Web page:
Bitcoin soars to new high as Silk Road reopens

With the black market website back in business, the virtual currency gets a boost.

By Benzinga Nov 8, 2013 2:35PM

BitcoinsBy James Ha

Silk Road, the anonymous Internet marketplace used mostly for the sale of illegal drugs, reopened its virtual doors Wednesday, just a month after it was shutdown by U.S. law enforcement.

According to the site's new administrator,  the new Silk Road improves upon the old version with more secure identity protection and additional measures to keep bitcoins -- the digital currency the site uses for transactions -- safe in the event of another shutdown.

Bitcoin jumped to a record high the same day, rising to $270 from around $100 a few weeks back. It continued to rise to $309 Thursday on Mt. Gox, a bitcoin trading platform.

Analysts say the closing of the original Silk Road boosted global awareness of bitcoin and showed investors that the digital currency is more stable and removed from online drug trading than expected.

In the past few weeks, many online vendors including Reddit and WordPress started accepting bitcoin. While many are calling the move toward bitcoin a publicity stunt, it does seem to be gaining traction, with Internet giants like Baidu (BIDU) starting to accept bitcoin on select services.

Bitcoin has also seen a huge surge in traffic in BTC China, a primary bitcoin trading platform in China, making it the world's largest Bitcoin exchange.

Senate hearings focused on bitcoin are expected to be held this month, and Sen. Tom Carper, the chairman of the Senate Homeland Security and Government Affairs Committee, displayed a more accepting attitude toward the upstart currency:

"Rather than play whack-a-mole with the latest website, currency or other method criminals are using in an effort to evade the law," he said, "we need to develop thoughtful, nimble and sensible federal policies that protect the public without stifling innovation and economic growth. Our committee intends to have that conversation -- among others -- at our hearing this month on virtual currency.”

Read more from Benzinga

Nov 8, 2013 3:23PM
Bitcoin is just an arm of the gov't. All the shutdown and Fed attacks are smoke and mirrors to get people used to the idea of digital money. Don't fall for it. What can be put into an account can be swept away just as easy with a few key strokes.  Do you really want all your transactions open to anyone? Just because a site says it is secure does not make it so. Remember the feds took away Americas gold before WW2 just think how easy digital money will be to take.
Nov 8, 2013 3:18PM
When is the IRS going to come in and shut this down?  If I make money, either dollars or bitcoin, I would assume the IRS wants their cut.  When will this happen with Bitcoin?  Just say'in
Nov 8, 2013 5:24PM

ANY private entity in the US can mint/print its own currency/coinage.  There are certain cities in the US where downtown areas create their own "beer bucks" that the local bars take instead of US dollars.  Lest we forget that the US does not even print money!  The US Federal Reserve prints their own PRIVATE currency (Federal Reserve Notes) which we all accept and trade... but which in reality is little different than either a bitcoin or a beer buck and has nothing that "backs" it either, other than the recent $3.6 trillion debt of the Federal Reserve.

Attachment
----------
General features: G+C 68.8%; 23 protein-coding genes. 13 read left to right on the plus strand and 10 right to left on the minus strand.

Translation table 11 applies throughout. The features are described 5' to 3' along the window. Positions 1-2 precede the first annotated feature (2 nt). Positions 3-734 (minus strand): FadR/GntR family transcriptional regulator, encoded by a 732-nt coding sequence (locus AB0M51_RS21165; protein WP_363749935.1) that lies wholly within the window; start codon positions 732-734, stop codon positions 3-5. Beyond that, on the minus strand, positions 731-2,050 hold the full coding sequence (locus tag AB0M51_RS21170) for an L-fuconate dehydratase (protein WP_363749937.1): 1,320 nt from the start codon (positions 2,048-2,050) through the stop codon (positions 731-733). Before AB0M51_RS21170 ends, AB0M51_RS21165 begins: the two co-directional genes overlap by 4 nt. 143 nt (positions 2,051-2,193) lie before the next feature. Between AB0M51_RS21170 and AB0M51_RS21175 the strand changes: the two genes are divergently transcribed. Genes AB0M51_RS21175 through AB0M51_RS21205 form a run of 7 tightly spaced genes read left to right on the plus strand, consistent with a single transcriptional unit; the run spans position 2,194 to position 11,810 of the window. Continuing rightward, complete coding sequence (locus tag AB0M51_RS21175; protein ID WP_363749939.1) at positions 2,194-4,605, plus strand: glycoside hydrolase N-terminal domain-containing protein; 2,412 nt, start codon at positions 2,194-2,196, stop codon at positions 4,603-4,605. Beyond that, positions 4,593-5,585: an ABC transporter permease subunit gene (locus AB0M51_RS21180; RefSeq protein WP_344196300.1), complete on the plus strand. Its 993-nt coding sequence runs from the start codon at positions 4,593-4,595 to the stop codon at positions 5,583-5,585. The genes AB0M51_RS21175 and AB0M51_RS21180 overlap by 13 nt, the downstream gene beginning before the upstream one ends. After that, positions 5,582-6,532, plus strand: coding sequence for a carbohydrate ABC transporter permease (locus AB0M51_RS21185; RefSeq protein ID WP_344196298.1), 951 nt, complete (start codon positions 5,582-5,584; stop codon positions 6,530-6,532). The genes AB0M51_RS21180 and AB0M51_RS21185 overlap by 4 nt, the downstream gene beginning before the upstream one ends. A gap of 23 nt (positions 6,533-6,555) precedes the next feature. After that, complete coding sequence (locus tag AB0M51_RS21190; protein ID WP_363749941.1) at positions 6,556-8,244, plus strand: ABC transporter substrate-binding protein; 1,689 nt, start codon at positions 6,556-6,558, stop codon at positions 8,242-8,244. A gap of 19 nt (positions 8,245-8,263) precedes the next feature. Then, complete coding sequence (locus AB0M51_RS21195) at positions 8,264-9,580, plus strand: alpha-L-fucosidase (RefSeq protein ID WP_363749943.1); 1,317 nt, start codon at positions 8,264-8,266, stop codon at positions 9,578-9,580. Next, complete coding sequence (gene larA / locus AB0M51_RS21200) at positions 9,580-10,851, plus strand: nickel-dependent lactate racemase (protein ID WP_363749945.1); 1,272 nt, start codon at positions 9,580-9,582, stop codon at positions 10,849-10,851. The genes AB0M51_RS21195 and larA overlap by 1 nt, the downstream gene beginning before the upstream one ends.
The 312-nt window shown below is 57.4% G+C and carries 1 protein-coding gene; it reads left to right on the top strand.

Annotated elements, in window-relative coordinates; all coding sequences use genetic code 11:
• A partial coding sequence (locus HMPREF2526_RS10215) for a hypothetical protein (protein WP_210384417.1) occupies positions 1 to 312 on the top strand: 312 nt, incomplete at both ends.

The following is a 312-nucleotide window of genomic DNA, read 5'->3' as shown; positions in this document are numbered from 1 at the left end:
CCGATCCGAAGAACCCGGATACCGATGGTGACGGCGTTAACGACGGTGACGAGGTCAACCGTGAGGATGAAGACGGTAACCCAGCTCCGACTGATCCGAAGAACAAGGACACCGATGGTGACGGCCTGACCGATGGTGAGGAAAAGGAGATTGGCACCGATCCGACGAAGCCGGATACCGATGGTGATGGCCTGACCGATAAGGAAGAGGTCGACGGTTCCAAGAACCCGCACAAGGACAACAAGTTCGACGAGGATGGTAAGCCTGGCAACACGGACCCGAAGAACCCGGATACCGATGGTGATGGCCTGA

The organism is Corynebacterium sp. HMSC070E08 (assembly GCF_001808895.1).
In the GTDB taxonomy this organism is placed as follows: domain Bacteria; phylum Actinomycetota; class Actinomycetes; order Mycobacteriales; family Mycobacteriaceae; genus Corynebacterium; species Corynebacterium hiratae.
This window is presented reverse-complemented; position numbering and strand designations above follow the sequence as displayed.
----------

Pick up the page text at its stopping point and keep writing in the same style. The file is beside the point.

Nov 8, 2013 3:27PM
Jackson that's my point exactly.  When will the Feds come in and sweep all of this away?  They are missing revenue here, it's just a matter of time until it gets big enough to be on their radar then they will come down on it like a ton of bricks.  When that happens, the stock and the currency will evaporate like a fog into the night I would assume?  Unless the IRS can figure out how to collect a tax on it?
Nov 8, 2013 4:59PM
Wish I would have bought a couple thousand bitcoins when they were trading around .00053
Nov 8, 2013 4:54PM

spaghetti I keep getting little pieces of the puzzle from multiple sources.  So it is black market tender for contraband (illegal drugs)  and hostage situations, and the organizers are trying to convert it into something respectable I guess.  I have asked several where it is derived from originally, and have been told it is paid out to computers (hence their owners) for processing voluminous equations.  So where is the person paying it getting it?  If whoever is creating this is not a sovereign government or large legally existing entity, what is backing the currency?  My guess is, nothing.  One unfavorable legal determination from the Justice Dept. or IRS and it could evaporate instantly, I would presume.  My next question is, why doesn't the justice dept.  ban it if the primary use of it is illegal?  Using organized crime laws?

Nov 8, 2013 4:28PM

Don't know what Bit coin's  are, where they come from or anything about them, but they sound like an interesting thing.

Sounds like they have some use.   Sounds like an idea that works for something's.  Having a problem understanding this concept of money, sounds like the US dollar printed on paper with no backing.  Someone just tells me that paper is a $20. bill and is worth something more than paper.  Next generation may understand what it is.

Nov 8, 2013 4:40PM

bitcoins are a way for people to get paid ransome without being caught. 

not funny

Nov 8, 2013 7:13PM
Another fiat currency.  Of course like all currencies, the ones "making" the money (from nothing) usually gets the bulk of the rewards by taking the money of others for theirs in exchange. 
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